The Daily

Posts Tagged ‘drawings’

Bare Shouldered Beauty

September 27, 2016 | by

Suellen Rocca’s “Bare Shouldered Beauty: Works from 1965 to 1969” is showing at Matthew Marks Gallery through October 22. In the late sixties, Rocca was part of the Hairy Who, a group of six imagist artists from Chicago; their exhibitions gained renown for their magpie approach, drawing influences from pop culture, magazines, comic books, and “trash treasures,” as Rocca’s collaborator Ray Yoshida called them. Rocca has referred to her work from this period as her “autobiography.” “I was this young mother making these paintings,” she told Hyperallergic last year. “It was a wonderful period. My son would take a nap and I’d rush to my knotty pine studio and work on a painting. Having a toddler and a baby and all these exciting shows, it was wonderful. It was a happy time.”

Suellen Rocca, Palm Finger, 1968, oil on canvas, 20 1/2" x 16 1/2".

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Doing Hard Time

August 12, 2016 | by

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Tom of Finland, 1984, graphite on paper. All images courtesy of Taschen. © 2016 Tom of Finland Foundation.

“He only knew a drawing was good if it got him hard,” writes Dian Hanson of Touko Laaksonen, better known as Tom of Finland (1920–1991). I’ve been spending my evenings drooling over “Tom’s men,” as they’ve come to be called—famously erotic, fabulously gay, and achingly virile. Tom’s is a métier that worships the male form. Sculpted, brawny bods dress up in archetypically masculine uniforms—men in uniform were a fetish of Tom’s—and frolic across the page to bone.

Since the late fifties, when a (comparatively tame) drawing of his was featured on the cover of the muscle mag Physique Pictorial, Tom and his drawings have risen to an iconic status—and there’s a whole cottage industry of ToF merch, from fire blankets to anal beads, to prove it. But I, bashfully, have only just found him. I owe much of that to Taschen, who have, to mark the quarter century since the artist’s death, published a handful of books comprising much of his delicious oeuvre—a retrospective culminating in the reissue of the Holy Writ of all ToF books, Tom of Finland XXL. Among the collection is The Little Book of Tom of Finland: Cops and Robbers, one of three in the Little Book series, and my favorite of the bunch. Read More »

Kurt Vonnegut, Slaughterhouse-Five

July 25, 2016 | by

Longtime readers of the Daily will remember Matteo Pericoli’s Windows on the World project, which featured his pen-and-ink drawings of the views from writers’ windows around the world. Matteo is also the founder of the Laboratory of Literary Architecture, an interdisciplinary project that looks at fiction through the lens of architecture, designing and building stories as architectural projects. In this new series, Matteo shares some of his designs and what they reveal about the stories they’re modeled on.

How can a horrific event, so monstrous it seems incomprehensible, be told? How does one even find the words to write about it? In the opening chapter of Slaughterhouse-Five, Kurt Vonnegut recounts his being unable to write a war book about the Dresden firebombing (February 13–15, 1945), which he survived: “there is nothing intelligent to tell about a massacre.” Read More »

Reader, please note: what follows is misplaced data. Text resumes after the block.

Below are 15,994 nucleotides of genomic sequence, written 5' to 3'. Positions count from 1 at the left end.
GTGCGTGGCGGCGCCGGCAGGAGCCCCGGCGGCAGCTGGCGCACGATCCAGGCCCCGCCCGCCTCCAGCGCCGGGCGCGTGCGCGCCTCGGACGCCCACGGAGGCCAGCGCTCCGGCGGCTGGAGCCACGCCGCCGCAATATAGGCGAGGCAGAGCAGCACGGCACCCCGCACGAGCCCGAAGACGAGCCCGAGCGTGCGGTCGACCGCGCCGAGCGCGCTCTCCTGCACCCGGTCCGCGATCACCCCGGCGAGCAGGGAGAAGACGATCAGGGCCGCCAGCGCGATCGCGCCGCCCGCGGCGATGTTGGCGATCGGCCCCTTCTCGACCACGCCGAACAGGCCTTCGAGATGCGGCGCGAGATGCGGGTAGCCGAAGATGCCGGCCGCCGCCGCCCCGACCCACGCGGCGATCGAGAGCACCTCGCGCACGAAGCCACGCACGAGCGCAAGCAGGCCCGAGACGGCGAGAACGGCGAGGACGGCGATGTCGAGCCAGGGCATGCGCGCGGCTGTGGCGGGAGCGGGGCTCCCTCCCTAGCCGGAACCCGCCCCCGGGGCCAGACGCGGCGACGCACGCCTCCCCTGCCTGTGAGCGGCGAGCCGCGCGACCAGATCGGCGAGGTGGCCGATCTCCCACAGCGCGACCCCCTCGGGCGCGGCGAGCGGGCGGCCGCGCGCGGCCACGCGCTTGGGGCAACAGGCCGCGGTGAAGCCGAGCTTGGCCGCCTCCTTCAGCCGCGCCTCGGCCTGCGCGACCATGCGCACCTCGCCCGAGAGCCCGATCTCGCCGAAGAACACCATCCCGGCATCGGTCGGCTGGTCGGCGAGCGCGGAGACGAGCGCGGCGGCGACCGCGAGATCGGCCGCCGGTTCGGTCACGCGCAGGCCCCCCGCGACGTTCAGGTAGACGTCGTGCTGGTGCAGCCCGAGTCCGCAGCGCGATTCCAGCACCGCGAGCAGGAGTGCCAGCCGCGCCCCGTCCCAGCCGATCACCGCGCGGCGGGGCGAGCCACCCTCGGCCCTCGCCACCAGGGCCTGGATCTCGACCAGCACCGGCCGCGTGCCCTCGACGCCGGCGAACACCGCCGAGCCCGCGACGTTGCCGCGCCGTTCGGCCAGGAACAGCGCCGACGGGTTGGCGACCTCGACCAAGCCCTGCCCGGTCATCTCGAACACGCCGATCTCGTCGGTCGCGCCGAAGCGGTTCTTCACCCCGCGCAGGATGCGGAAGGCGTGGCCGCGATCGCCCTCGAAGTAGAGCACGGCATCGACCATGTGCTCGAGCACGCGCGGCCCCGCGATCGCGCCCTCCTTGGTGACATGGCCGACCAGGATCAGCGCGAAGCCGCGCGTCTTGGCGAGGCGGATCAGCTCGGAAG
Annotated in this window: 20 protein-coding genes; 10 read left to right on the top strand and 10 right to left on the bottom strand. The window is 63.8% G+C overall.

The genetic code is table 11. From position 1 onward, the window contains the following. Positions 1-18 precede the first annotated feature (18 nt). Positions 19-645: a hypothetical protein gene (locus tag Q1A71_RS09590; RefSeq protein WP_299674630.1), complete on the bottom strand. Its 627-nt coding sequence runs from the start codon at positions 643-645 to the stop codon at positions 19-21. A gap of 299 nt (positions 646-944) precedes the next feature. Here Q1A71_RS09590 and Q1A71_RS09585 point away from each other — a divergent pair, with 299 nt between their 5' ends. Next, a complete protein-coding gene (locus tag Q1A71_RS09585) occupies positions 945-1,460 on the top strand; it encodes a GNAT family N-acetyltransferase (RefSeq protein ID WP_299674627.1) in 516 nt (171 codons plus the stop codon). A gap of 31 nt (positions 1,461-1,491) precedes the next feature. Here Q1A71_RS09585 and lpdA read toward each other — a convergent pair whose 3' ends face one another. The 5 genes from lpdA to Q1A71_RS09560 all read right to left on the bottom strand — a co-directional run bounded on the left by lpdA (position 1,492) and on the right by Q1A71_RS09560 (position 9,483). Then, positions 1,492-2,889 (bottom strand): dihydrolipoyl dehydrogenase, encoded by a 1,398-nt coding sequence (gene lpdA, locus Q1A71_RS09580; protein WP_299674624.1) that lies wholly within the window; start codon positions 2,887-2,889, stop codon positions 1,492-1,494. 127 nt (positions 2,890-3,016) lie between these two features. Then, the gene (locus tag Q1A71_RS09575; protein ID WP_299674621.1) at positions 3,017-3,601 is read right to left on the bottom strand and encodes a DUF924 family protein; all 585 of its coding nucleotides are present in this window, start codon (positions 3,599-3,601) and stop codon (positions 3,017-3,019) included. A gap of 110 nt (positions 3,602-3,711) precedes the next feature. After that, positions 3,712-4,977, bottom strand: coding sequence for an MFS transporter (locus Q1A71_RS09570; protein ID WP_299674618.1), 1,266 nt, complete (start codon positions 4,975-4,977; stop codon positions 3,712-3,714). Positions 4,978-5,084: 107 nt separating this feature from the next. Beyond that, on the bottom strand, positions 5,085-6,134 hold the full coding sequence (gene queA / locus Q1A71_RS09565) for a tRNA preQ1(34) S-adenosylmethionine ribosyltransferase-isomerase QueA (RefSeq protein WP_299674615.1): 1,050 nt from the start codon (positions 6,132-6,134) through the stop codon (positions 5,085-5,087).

I’m Still Here

July 6, 2016 | by

Peter Howson, The Heroic Dosser, 1988, screen print, 55 ¾" x 42 ¼".

A survey of the Scottish artist Peter Howson’s prints, spanning decades of his work, opened today at Flowers Gallery in London. “I had nothing at all in 1984, nothing,” Howson said in a 2013 interview:

I didn’t have a penny. I was homeless for a year in Glasgow—I lived on the streets—and then suddenly I met this woman and she took me home and said: “Look, why don’t you just start drawing again.” So I started drawing and about a year later everything changed, the whole thing blew up and it was all about money coming in and fame and whatever, and then it all went wrong again. Theoretically, I shouldn’t be here because I’ve nearly died so many times, either with overdoses or with fights or violence or whatever, but I’m still here. There must be a reason for it. 

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Annie Ernaux, Les années

June 27, 2016 | by

Longtime readers of the Daily will remember Matteo Pericoli’s Windows on the World project, which featured his pen-and-ink drawings of the views from writers’ windows around the world. Matteo is also the founder of the Laboratory of Literary Architecture, an interdisciplinary project that looks at fiction through the lens of architecture, designing and building stories as architectural projects. In this new series, Matteo shares some of his designs and what they reveal about the stories they’re modeled on.

There is a moment in Annie Ernaux’s autobiographical novel, Les années, in which the author writes that she “would like to unify the multiplicity of images of herself—separate, disjoined—through the thread of a story: that of her existence [...] fused to the movement of a generation.” (Translation mine.) Read More »

Cars Plunge and Lava Flows

June 1, 2016 | by

Ken Price, who died in 2012, is remembered as a sculptor, but he was also a talented illustrator—his ideal day, he once said, would be spent drawing while listening to jazz. More than forty of his drawings are on display through June 25 at Matthew Marks Gallery. “I’ve been drawing since I can remember,” Price said. “I think sculptors learn to draw so that they can see what they’ve been visualizing.”

Ken Price, Car Plunge, 1994, acrylic and ink on paper, 14" x 11 1/4".

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